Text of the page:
You can find on this page the Detroit tram map to print and to download in PDF. The Detroit trams map presents the network, zones, stations and different lines of the tramway of Detroit in Michigan - USA.
Organizers of the QLine tram project in Detroit say the final estimated construction cost for the 6.6-mile loop on Woodward Avenue is expected to top out at $144 million as its mentioned in Detroit tram map. That is up from earlier estimates of about $137 million.

Detroit tramway map

Map of Detroit trams

The Detroit tram map shows all the stations and lines of the Detroit tramways. This tramway map of Detroit will allow you to easily plan your routes in the trams of Detroit in Michigan - USA. The Detroit tram map is downloadable in PDF, printable and free.

Although Detroit is known the world over as the Motor City, it has always had public transportation and it used to be really good. It was slow going on Detroit muddy streets until rails were built. The first streetcars, which were pulled by horses, began service in 1863 (see Detroit tramway map). By the 1890s, all lines were electrified which sped things up significantly. In 1922, Detroit purchased the streetcar lines from the Detroit United Railway, a privately owned company, making Detroit the first large American city to own and operate its own transit system. Its mostly been downhill since then. In 1956, the last three remaining streetcar lines in Detroit were discontinued and replaced with buses despite objections from many streetcar riders. The streetcars were less than 10 years old.

Presidential Conference Committee Streetcars (PCC tramways) were the result of a meeting of streetcar presidents from across the country in the late 1920s who needed a new streetcar that could compete with the growing popularity of automobiles and buses—and they succeeded as its mentioned in Detroit tramway map. Cities across the country started ordering these fast new streamlined vehicles. But not in Detroit. Although the city had purchased the streetcar system just twelve years earlier, Fred Nolan, new general manager of the Detroit Department of Street Railways (DSR), had plans to replace all of Detroit streetcars with buses by 1953. Buses were cheaper to maintain and operate, and it was less costly to add bus routes than streetcar routes.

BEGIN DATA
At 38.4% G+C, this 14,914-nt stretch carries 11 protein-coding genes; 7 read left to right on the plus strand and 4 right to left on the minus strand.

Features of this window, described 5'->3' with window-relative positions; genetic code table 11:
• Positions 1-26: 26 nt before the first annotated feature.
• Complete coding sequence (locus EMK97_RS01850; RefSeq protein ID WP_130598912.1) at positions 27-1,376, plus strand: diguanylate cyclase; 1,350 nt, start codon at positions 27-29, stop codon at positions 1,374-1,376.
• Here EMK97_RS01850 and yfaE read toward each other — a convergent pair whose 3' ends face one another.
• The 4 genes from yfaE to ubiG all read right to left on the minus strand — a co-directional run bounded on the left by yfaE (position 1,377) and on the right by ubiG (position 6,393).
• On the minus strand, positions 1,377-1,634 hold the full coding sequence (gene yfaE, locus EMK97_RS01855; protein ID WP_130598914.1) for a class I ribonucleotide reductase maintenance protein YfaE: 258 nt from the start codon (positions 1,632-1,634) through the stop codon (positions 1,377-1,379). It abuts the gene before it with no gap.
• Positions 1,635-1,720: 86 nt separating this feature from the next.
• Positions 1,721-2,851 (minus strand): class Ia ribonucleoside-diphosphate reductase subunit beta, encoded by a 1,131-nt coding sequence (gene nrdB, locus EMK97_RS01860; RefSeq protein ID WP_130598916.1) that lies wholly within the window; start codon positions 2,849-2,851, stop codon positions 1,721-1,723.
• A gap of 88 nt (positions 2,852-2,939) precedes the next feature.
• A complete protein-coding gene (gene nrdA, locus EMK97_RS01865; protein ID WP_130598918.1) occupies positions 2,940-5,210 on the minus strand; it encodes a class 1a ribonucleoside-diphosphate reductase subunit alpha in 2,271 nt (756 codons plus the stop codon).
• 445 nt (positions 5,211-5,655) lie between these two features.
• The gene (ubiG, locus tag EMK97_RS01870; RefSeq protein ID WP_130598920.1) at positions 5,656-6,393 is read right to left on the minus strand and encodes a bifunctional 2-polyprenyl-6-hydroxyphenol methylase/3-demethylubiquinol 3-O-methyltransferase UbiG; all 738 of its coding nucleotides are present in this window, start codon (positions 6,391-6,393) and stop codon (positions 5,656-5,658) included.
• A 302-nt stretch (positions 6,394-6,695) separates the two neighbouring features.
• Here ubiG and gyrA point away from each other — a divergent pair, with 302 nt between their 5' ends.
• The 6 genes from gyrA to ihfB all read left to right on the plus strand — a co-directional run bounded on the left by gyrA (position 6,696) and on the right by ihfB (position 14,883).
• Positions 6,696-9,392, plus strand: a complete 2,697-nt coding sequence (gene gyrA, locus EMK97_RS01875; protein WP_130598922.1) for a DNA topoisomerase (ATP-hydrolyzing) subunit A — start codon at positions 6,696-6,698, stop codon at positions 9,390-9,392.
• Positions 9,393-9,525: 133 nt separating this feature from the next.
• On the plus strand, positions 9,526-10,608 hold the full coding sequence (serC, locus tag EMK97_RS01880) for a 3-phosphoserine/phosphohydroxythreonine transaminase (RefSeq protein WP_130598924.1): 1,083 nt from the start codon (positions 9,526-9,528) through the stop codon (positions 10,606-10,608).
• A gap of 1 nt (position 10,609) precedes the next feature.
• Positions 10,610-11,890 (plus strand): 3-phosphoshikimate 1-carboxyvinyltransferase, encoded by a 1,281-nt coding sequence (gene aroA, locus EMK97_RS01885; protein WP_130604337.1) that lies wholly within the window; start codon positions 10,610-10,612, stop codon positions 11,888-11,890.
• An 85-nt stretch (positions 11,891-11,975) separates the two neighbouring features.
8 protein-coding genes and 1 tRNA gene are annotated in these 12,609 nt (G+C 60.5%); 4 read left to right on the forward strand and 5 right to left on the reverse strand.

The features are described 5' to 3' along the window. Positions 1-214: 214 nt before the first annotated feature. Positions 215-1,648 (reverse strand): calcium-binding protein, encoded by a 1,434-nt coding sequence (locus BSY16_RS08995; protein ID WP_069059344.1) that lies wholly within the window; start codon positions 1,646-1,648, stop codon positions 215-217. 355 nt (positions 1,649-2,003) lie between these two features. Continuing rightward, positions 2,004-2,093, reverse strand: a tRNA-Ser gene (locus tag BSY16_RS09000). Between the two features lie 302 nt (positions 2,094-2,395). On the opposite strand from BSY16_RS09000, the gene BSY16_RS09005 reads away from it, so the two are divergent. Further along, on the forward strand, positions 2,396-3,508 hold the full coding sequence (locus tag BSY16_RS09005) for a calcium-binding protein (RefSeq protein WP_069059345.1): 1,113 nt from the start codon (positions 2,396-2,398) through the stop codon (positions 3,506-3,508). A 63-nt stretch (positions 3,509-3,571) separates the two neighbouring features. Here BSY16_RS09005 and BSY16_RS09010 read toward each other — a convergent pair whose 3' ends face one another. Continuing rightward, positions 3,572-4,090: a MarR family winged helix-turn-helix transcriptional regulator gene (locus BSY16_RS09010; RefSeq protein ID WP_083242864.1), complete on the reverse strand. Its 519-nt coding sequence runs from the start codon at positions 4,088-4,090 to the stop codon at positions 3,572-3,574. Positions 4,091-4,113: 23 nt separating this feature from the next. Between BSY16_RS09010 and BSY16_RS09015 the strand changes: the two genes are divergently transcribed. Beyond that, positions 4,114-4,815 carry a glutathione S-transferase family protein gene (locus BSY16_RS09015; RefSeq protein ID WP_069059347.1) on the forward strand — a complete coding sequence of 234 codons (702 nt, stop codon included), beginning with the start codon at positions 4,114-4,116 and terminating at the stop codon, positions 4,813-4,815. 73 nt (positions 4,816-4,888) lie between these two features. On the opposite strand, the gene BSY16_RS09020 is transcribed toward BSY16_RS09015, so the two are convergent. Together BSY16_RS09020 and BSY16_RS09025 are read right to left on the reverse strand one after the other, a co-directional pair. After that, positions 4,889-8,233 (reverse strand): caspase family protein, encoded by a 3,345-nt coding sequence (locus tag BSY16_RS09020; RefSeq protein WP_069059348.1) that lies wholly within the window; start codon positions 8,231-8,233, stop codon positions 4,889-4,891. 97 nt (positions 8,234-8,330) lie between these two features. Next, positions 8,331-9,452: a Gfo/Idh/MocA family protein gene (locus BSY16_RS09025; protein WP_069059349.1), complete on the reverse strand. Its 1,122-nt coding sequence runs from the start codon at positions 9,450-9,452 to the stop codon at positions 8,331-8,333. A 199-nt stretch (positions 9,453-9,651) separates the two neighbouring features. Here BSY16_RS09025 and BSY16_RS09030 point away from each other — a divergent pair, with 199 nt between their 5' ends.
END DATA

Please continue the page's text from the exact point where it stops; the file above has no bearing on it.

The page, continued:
Ridership was so high that decommissioned tramways were put back into service. With the pressure from increased ridership, DSR had no choice but to purchase 186 new PCC streetcars in 1948. But by 1950, there were only four streetcar lines left—Michigan, Woodward, Gratiot, and Jefferson avenues—as most streetcar routes had been replaced by buses. The new general manager, Leo Nowicki, vowed to improve the streetcar system, but in 1953 he began an aggressive campaign to phase out the last remaining streetcars with buses. In 1956, the last streetcars to parade down Woodward and were sold to Mexico City where they continued to run for almost 30 years. In 1985, the PCC streetcars were being restored when an 8.1 magnitude earthquake flattened the building they were being housed in as its shown in Detroit tramway map. Only a few survived and one was actually returned to Detroit—but that is another story.